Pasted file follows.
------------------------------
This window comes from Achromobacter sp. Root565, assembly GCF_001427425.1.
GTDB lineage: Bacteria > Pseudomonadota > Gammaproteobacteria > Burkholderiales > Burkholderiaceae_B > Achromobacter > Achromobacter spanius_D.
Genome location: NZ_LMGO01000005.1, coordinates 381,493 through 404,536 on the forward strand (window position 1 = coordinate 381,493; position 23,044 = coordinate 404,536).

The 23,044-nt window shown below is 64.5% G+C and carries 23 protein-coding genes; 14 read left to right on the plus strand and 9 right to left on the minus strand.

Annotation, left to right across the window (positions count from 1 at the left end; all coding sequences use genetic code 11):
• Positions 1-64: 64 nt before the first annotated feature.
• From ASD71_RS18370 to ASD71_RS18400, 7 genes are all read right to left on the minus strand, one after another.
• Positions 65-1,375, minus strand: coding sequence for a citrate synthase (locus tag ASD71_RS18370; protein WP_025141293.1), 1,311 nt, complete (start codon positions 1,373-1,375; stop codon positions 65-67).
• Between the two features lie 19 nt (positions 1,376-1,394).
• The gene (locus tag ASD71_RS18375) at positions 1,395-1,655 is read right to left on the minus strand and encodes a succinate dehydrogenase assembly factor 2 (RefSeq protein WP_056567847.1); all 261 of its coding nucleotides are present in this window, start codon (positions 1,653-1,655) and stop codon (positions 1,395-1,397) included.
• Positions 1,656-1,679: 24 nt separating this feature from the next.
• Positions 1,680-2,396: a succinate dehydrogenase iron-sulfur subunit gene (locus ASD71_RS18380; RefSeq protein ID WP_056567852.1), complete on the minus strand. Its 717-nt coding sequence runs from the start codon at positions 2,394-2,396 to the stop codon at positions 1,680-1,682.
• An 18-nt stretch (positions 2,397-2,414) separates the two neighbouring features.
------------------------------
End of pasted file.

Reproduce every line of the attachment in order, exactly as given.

This window comes from Achromobacter sp. Root565, assembly GCF_001427425.1.
GTDB lineage: Bacteria > Pseudomonadota > Gammaproteobacteria > Burkholderiales > Burkholderiaceae_B > Achromobacter > Achromobacter spanius_D.
Genome location: NZ_LMGO01000005.1, coordinates 381,493 through 404,536 on the forward strand (window position 1 = coordinate 381,493; position 23,044 = coordinate 404,536).

The 23,044-nt window shown below is 64.5% G+C and carries 23 protein-coding genes; 14 read left to right on the plus strand and 9 right to left on the minus strand.

Annotation, left to right across the window (positions count from 1 at the left end; all coding sequences use genetic code 11):
• Positions 1-64: 64 nt before the first annotated feature.
• From ASD71_RS18370 to ASD71_RS18400, 7 genes are all read right to left on the minus strand, one after another.
• Positions 65-1,375, minus strand: coding sequence for a citrate synthase (locus tag ASD71_RS18370; protein WP_025141293.1), 1,311 nt, complete (start codon positions 1,373-1,375; stop codon positions 65-67).
• Between the two features lie 19 nt (positions 1,376-1,394).
• The gene (locus tag ASD71_RS18375) at positions 1,395-1,655 is read right to left on the minus strand and encodes a succinate dehydrogenase assembly factor 2 (RefSeq protein WP_056567847.1); all 261 of its coding nucleotides are present in this window, start codon (positions 1,653-1,655) and stop codon (positions 1,395-1,397) included.
• Positions 1,656-1,679: 24 nt separating this feature from the next.
• Positions 1,680-2,396: a succinate dehydrogenase iron-sulfur subunit gene (locus ASD71_RS18380; RefSeq protein ID WP_056567852.1), complete on the minus strand. Its 717-nt coding sequence runs from the start codon at positions 2,394-2,396 to the stop codon at positions 1,680-1,682.
• An 18-nt stretch (positions 2,397-2,414) separates the two neighbouring features.